- Being repeatedly asked security questions. In Paris, I was switching from an airline based in the Gulf to an American airline. Thus I got called to the counter to verify my identity and be asked if I packed my own bags. (As if anyone says no to that.) And then, perhaps because I was so obviously amused at the stupidity of the routine when the first lady did it, (she was a bitch about it, and I smirked at her hardcore throughout,) they called me up yet again to ask me who packed my bags. The second lady also asked me if I had bought my phone new. And the honest answer is no, my friend gave it to me for free. So then she asked if it was a friend I knew a long time, in a leading manner that made it obvious I should just say yes. But honestly, no. I’ve known her less than a year. So I told her that, but she just moved on to the next question. Why ask these ridiculous fucking questions if there’s no wrong answer and you’re not actually going to consider anything a security threat? I mean, I’m sure ISIS preps its recruits for up to a year no problem; why wasn’t my answer sketchy?
- Having my bags searched by customs. When I finally arrived in Chicago, I went through the electronic system where you take a sketchy selfie in the machine. And then you still have to go to the counters. And then apparently I had been flagged, for god knows what reason, to have my bags searched. So when I got there, the dude first assumes I’m coming straight from Poland because Chicago is full of Polish and I am obviously of such heritage. But dude, I’m wearing sweats and carrying a duffel bag; I scream American-born. And then he starts going through my shit, which is invasive as hell, while asking me questions that to be honest, I don’t feel like fucking answering. It’s none of your business whether or not I wear an abaya or if I live on a compound. (Which gave away just how little the dude knew about Abu Dhabi, so fuck off.) And then he asked me if I was carrying over $10,000. Which is actually the one customs issue that I might breach, coming from Abu Dhabi (which confused me and made me wonder if maybe he did know more than nothing.) I paused a little before saying no, so he asked, “Are you sure?” And I repeated my no, but still hesitatingly, doing the math in my head because I did have lots of cash on me. But then, when he found my huge wads of cash (which totaled about $5000, but in foreign currency that obviously he doesn’t know anything about) he didn’t bother to count how much it actually was. So seriously, what the hell is the point of all this rigmarole?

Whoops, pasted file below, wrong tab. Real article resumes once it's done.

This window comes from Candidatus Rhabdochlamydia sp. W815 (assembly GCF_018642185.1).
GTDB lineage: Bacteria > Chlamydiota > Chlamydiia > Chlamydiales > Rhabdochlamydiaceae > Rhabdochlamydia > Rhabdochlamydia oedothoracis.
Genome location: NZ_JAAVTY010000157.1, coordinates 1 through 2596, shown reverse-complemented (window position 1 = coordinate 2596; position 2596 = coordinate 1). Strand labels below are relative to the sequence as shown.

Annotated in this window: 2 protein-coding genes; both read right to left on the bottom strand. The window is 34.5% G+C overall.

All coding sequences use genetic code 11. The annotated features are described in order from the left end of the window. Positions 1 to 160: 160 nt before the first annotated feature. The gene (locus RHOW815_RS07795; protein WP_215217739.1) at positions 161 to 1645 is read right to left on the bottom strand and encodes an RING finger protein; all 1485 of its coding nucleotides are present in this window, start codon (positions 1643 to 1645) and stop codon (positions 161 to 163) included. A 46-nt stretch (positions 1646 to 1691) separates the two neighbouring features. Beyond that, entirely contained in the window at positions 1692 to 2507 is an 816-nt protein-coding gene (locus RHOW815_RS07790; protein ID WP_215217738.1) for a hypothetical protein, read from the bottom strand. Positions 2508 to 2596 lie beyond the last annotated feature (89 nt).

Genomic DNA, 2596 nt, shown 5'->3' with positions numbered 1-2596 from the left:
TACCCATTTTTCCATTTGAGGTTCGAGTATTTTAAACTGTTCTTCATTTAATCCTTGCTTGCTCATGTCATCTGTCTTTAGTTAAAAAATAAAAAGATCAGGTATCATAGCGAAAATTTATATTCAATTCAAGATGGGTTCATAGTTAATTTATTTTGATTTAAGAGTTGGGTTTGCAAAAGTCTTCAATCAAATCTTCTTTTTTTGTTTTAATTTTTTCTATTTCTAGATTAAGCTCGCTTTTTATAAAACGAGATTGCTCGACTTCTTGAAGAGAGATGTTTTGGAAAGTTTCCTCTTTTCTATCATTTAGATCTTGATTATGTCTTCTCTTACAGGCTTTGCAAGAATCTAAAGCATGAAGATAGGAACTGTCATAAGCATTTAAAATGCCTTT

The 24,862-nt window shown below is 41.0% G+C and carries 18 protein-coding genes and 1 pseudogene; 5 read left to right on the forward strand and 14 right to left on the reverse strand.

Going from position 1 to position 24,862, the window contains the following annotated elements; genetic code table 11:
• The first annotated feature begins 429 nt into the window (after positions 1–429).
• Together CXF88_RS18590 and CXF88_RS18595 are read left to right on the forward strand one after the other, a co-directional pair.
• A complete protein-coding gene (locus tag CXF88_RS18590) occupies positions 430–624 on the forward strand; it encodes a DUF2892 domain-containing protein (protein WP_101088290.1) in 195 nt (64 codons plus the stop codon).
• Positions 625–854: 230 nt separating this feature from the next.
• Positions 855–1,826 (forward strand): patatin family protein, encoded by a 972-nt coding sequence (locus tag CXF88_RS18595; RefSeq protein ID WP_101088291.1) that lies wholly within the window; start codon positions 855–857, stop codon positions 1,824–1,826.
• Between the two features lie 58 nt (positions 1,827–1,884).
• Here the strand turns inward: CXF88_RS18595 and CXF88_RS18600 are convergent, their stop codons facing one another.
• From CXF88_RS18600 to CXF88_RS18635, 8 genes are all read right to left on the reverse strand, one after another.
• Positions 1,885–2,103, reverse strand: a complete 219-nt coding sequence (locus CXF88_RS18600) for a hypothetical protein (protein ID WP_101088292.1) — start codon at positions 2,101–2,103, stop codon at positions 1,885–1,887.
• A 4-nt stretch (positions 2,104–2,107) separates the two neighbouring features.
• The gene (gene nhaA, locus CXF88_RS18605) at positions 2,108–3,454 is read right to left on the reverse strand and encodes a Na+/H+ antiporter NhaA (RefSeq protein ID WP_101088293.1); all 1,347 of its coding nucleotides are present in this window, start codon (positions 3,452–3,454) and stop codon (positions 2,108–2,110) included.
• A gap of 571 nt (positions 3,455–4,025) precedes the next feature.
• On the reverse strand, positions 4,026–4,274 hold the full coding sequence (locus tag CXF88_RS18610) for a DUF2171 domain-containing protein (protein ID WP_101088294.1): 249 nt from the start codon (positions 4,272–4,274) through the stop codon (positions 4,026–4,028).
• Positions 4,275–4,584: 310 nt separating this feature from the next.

And while I don’t blame the individuals, per se, they were all also very bitchy about it. The customs guys were especially awful. After I arrived, a group of foreigners also got flagged and there was this stupid red line you were supposed to wait behind, even though there were like ten customs guys standing around doing nothing, and no people in the line. So the foreigners start moving forward towards a desk that is obviously the next place to go, and two different people start yelling at them: “Stay behind the red line! Can’t you read the sign!” Like… chill the fuck out! And also, maybe they can’t read the sign…. idiots.
Fingers crossed I got my fair share of airport security bullshit and won’t face any more travel annoyances this summer!
During the holy month of Ramadan, one is supposed to be the best version of oneself.
Unfortunately, not all humans are perfect. So a lot of people cheat a little sometimes.
And then other people seem to think its their job to point out such flaws.
Which is of course highly hypocritical. People in glass houses or pots and kettles, you know?
I had a particularly infuriating conversation with this one dude last week. He was Muslim and fasting. But I met him in a bar. Granted, he was not drinking alcohol, but one isn’t even supposed to enter bars during Ramadan if one is Muslim. Also, he was hardcore hitting on me. Not overtly, but intensely. In a way that sort of made me uncomfortable. And then he went on to basically praise himself for never having had sex. (Because he’s not married and sex outside marriage is haram or forbidden.) And then he went on to be very judgmental about the fact that my boyfriend is not as celibate and drinks alcohol when it’s not Ramadan. And I just wanted to punch him.
I really don’t get why people continually think it’s ok to judge others. Especially in terms of religion. Just chill, ya’ll. Nobody is perfect.